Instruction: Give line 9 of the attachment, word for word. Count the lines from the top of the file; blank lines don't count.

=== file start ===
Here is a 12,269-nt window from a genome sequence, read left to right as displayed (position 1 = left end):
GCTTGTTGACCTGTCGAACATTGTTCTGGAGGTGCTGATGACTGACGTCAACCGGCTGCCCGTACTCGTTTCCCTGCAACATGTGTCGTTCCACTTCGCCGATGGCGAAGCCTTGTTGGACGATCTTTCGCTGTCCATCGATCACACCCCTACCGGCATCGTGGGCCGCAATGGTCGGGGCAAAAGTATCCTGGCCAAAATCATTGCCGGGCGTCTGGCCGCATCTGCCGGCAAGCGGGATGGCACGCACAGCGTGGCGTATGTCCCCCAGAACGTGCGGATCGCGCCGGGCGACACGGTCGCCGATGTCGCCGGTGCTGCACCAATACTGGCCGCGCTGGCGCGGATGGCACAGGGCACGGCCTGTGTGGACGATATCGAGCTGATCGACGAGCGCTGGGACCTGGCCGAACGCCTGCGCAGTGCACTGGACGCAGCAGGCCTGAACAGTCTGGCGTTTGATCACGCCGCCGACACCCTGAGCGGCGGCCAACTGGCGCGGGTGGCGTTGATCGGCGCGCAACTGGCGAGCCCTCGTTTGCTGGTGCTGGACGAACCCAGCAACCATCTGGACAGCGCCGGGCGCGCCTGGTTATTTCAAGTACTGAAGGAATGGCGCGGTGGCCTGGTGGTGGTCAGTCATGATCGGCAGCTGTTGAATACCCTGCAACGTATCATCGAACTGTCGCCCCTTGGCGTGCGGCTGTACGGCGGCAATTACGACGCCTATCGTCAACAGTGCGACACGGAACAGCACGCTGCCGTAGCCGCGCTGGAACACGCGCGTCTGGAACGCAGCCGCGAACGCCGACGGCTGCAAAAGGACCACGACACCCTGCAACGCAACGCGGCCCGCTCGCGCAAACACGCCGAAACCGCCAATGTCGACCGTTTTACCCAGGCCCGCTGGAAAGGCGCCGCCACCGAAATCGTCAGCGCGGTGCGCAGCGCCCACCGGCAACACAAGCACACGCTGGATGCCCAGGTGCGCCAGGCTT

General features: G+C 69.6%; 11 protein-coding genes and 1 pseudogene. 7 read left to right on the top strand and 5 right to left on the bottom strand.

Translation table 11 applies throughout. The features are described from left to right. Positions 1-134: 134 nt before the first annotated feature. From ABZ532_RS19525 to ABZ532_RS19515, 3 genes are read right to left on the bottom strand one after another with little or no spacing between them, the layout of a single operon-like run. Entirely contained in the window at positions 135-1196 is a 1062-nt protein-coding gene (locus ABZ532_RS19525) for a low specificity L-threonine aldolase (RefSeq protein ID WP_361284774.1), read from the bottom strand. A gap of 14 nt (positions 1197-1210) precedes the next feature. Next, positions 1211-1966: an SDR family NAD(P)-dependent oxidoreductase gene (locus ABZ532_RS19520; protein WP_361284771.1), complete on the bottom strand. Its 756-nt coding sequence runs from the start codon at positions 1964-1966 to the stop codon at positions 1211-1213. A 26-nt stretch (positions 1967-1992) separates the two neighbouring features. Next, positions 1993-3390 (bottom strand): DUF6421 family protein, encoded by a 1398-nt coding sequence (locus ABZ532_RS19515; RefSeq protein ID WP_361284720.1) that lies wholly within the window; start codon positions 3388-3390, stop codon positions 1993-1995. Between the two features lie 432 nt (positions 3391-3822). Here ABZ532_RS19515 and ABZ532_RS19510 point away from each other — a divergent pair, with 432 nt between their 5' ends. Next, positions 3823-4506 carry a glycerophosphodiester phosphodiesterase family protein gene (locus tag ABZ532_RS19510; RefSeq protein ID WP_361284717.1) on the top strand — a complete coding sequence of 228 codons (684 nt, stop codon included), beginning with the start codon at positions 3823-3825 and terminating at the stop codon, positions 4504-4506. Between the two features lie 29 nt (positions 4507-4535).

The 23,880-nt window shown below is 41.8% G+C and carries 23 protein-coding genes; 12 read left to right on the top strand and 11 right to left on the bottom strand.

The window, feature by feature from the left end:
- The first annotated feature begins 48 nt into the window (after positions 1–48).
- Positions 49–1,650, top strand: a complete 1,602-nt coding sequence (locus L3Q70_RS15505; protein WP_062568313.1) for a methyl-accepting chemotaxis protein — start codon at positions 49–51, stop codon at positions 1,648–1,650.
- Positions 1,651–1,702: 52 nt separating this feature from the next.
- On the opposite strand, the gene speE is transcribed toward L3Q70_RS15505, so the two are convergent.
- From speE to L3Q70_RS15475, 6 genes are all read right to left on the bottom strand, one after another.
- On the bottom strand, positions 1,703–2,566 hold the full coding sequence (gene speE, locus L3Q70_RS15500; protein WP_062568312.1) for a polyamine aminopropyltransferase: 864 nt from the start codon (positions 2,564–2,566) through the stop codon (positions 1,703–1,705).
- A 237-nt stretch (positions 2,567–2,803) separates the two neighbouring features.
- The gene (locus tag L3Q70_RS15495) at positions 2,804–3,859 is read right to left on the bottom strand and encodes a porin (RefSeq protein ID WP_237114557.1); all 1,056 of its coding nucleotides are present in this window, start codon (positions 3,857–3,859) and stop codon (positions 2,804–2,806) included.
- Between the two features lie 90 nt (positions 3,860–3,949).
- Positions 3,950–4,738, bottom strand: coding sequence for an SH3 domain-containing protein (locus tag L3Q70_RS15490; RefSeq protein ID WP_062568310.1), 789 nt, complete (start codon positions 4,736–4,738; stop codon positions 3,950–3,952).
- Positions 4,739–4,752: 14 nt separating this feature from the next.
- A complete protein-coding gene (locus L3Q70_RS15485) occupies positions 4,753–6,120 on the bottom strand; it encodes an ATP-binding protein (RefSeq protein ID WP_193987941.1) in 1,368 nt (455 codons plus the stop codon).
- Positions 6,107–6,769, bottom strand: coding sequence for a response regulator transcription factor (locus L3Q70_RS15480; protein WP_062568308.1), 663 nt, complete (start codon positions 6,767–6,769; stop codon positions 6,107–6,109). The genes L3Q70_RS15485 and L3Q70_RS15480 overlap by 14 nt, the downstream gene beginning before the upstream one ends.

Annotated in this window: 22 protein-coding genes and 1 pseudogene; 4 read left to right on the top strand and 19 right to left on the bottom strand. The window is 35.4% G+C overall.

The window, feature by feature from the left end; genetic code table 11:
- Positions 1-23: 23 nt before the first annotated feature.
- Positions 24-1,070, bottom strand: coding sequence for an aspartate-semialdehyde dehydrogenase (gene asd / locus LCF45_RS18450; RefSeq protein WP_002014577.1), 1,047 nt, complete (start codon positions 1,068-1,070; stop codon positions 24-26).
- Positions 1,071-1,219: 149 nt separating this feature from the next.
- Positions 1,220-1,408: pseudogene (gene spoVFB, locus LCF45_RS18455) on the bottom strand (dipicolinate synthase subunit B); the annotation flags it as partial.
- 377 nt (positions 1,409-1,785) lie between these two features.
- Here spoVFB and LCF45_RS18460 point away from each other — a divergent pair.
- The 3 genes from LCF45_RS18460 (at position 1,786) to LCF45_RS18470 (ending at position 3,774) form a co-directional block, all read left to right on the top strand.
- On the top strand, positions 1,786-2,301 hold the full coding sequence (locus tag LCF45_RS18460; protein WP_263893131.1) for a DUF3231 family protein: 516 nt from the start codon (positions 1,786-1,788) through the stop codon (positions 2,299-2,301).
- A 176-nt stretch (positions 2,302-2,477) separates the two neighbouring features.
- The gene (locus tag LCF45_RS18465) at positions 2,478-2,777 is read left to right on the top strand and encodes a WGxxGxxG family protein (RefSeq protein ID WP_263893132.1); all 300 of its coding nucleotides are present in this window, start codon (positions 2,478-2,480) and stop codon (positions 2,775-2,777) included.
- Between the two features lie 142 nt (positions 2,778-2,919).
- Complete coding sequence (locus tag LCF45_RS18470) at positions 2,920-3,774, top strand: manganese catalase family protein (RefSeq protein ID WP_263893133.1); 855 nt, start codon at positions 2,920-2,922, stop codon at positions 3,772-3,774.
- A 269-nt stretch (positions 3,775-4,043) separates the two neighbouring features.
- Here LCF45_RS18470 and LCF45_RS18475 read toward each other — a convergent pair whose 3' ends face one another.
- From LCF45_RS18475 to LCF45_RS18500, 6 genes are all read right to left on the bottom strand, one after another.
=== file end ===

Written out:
- Positions 1,651–1,702: 52 nt separating this feature from the next.